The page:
This tip comes from wildlife photographer Andy Rouse and is particularly aimed at those photographing animals – but is a tip that might be applicable for those shooting portraits in outdoor settings.
Andy’s tip is one that I’d never considered before. He explains:
“Don’t cut across your subject with the horizon as it ruins the composition. Either leave the horizon out completely or have the subject on top of it and use the horizon as a natural framing point in the bottom of the image.”
To place the horizon at the top of a frame you might like to try shooting from slightly above your subject and to place it lower in the image shoot from down low.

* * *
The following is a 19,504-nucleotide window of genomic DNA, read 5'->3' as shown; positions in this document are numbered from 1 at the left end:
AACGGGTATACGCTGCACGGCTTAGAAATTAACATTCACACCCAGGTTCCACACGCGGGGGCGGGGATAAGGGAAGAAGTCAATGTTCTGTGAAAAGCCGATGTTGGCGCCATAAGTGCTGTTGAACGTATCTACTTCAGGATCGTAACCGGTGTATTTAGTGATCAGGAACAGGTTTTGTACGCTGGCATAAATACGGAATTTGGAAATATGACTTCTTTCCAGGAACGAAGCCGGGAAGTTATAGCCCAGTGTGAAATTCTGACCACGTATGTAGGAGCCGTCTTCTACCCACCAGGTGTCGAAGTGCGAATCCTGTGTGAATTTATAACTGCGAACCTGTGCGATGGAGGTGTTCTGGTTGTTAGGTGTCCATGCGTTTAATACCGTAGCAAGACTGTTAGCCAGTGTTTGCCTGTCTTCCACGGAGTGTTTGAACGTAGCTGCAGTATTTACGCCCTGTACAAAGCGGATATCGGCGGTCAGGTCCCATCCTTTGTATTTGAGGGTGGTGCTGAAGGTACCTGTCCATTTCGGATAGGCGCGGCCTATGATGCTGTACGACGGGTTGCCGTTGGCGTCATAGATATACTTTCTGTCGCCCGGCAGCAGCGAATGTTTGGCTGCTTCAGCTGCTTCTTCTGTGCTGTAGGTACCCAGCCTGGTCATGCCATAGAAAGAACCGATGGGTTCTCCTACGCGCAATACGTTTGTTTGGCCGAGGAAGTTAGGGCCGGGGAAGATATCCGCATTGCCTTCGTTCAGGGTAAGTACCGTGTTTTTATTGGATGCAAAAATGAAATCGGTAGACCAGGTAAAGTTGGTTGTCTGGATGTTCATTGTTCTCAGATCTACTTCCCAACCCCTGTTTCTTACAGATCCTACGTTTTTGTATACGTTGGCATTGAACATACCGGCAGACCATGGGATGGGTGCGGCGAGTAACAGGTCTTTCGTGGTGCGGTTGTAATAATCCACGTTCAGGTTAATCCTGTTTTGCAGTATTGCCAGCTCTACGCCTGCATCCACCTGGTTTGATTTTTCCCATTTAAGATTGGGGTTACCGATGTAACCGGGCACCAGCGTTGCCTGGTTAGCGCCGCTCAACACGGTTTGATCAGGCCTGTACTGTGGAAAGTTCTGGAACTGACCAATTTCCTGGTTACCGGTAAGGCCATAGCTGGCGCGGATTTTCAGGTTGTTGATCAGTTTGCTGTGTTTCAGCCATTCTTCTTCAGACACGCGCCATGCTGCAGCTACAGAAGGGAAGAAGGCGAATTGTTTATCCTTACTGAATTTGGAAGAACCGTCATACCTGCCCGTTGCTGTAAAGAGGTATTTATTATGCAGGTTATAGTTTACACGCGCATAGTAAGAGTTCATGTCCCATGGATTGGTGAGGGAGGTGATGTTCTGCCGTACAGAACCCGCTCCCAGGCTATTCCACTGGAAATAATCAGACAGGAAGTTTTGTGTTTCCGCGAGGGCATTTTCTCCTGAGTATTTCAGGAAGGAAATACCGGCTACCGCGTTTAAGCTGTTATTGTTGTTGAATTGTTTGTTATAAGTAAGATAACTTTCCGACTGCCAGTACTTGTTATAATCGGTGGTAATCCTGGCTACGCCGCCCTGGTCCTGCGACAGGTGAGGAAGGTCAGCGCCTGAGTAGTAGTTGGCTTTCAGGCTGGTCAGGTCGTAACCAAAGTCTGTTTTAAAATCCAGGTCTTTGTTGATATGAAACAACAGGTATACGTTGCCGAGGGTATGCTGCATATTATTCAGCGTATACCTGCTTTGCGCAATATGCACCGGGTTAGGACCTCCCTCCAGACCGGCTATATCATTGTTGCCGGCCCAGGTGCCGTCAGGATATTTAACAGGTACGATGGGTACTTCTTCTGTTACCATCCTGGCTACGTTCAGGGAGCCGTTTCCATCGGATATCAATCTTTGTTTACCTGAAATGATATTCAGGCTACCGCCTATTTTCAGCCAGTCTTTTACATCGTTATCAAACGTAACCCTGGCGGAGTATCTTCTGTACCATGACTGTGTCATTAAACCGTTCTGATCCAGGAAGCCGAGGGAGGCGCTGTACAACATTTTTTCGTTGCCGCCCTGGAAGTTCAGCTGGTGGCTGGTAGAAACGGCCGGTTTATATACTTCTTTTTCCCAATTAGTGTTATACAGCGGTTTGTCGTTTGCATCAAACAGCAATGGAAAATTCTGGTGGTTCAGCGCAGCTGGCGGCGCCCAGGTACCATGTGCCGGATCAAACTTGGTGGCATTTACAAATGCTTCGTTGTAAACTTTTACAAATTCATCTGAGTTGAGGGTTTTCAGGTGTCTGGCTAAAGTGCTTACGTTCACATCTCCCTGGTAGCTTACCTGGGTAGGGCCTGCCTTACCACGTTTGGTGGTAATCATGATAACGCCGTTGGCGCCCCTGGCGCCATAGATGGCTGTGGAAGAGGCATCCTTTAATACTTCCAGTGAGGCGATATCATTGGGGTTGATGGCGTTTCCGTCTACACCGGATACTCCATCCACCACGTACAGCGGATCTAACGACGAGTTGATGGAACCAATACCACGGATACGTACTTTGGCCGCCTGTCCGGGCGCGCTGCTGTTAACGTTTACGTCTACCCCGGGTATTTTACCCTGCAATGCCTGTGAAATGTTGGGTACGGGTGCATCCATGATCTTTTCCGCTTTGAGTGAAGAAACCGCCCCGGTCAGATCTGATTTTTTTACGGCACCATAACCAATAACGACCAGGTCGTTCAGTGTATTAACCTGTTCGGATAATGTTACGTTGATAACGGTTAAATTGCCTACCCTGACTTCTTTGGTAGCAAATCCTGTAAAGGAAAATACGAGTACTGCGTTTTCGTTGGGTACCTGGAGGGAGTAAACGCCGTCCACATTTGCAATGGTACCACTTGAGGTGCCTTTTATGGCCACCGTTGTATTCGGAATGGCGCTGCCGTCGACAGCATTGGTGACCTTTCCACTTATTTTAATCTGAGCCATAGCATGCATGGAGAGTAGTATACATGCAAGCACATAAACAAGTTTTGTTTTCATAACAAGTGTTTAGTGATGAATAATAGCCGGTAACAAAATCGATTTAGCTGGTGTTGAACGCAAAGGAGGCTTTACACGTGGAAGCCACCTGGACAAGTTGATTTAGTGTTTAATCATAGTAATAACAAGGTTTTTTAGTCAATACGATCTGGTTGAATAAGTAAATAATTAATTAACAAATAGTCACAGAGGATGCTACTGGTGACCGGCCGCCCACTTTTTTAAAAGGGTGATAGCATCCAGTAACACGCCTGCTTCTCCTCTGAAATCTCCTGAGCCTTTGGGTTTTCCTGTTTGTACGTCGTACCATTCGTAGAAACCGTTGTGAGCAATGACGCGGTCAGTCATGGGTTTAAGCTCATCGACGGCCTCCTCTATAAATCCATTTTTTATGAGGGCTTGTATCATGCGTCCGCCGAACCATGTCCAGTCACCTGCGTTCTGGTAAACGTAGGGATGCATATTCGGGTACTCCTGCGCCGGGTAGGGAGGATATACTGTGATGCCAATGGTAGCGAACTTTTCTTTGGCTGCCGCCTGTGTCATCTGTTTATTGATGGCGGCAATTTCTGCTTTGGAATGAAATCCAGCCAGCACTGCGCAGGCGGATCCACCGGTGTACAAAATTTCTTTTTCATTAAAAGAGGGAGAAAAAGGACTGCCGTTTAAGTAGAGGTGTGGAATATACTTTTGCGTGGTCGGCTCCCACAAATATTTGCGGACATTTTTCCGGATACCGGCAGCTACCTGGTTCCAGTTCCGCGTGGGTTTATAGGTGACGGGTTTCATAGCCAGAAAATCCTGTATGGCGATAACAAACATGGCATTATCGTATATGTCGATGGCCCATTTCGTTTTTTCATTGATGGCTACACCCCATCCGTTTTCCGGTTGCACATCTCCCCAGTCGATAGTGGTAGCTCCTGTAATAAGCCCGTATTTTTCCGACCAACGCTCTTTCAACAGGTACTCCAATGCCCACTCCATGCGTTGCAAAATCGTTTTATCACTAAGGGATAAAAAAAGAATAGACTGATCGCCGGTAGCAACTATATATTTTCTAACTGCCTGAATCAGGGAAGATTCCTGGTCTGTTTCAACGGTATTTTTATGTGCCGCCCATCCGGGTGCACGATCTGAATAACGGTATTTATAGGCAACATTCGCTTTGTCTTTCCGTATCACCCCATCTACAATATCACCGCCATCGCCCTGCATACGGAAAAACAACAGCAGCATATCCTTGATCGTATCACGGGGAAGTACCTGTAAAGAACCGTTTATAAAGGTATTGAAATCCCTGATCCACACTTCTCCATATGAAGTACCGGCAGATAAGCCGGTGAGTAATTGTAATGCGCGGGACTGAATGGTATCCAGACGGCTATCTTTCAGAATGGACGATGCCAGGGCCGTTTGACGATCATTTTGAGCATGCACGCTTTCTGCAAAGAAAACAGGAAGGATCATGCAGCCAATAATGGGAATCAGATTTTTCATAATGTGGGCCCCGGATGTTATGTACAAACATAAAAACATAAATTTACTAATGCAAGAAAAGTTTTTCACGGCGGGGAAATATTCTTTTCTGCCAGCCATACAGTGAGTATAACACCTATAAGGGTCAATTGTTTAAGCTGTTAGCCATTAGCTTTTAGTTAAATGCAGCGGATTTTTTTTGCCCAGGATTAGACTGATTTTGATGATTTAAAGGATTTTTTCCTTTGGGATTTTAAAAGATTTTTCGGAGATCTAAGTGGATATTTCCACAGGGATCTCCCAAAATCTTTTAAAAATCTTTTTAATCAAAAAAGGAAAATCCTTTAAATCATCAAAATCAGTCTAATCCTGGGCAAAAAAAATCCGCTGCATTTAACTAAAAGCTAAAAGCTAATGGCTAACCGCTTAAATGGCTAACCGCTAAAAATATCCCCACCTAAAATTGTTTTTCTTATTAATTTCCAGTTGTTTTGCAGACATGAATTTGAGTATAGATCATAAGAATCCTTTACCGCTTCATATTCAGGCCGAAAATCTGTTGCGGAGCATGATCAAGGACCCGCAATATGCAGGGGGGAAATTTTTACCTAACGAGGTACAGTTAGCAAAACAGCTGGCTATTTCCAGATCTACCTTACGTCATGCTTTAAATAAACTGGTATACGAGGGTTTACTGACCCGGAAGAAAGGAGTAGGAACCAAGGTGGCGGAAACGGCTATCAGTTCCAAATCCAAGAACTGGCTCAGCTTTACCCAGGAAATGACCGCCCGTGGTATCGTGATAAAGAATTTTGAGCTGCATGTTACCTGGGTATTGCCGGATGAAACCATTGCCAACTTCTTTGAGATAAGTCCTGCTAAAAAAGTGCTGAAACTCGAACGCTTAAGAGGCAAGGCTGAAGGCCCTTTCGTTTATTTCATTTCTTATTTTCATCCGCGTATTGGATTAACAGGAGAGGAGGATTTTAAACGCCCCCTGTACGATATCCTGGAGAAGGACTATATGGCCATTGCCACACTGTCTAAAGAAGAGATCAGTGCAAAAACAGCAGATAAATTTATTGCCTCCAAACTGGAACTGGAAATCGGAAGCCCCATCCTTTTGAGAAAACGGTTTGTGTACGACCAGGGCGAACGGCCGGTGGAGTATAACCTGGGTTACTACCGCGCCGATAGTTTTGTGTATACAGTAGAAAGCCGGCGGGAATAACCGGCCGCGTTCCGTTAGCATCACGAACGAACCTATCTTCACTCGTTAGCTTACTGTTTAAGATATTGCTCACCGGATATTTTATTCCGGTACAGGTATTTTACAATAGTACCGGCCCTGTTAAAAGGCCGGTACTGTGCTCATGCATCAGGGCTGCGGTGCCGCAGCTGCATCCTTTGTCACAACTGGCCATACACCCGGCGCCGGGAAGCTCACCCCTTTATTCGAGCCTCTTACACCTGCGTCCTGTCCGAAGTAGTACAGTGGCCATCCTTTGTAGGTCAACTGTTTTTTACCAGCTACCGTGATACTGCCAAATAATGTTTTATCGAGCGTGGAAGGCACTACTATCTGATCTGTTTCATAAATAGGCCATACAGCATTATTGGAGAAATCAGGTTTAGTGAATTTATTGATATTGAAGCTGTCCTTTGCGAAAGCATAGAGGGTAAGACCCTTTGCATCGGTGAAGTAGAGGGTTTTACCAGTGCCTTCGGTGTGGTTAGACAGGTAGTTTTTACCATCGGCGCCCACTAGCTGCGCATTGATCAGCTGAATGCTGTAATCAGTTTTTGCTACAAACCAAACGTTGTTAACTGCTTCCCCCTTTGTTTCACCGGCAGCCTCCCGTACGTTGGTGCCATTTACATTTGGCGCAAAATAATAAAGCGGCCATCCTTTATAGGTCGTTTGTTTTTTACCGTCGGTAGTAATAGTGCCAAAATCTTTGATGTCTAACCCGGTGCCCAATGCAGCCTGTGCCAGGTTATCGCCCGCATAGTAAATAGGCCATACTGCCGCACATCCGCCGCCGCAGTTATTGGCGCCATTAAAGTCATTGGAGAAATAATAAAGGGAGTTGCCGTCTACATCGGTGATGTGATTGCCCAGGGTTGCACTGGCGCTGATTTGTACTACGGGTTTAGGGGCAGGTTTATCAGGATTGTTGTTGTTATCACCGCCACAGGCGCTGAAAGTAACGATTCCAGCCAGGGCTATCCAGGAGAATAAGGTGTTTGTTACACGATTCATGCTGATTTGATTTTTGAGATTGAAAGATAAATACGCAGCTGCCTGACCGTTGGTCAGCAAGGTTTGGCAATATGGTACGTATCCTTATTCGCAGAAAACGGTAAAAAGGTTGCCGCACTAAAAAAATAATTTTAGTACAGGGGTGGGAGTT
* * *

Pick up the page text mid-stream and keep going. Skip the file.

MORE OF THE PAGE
Andy goes on to suggest that if you can’t avoid placing the horizon in the middle of your subject then to try to cut down the harshness of the horizon’s line by using a smaller depth of field (using a large aperture) to lessen it’s impact.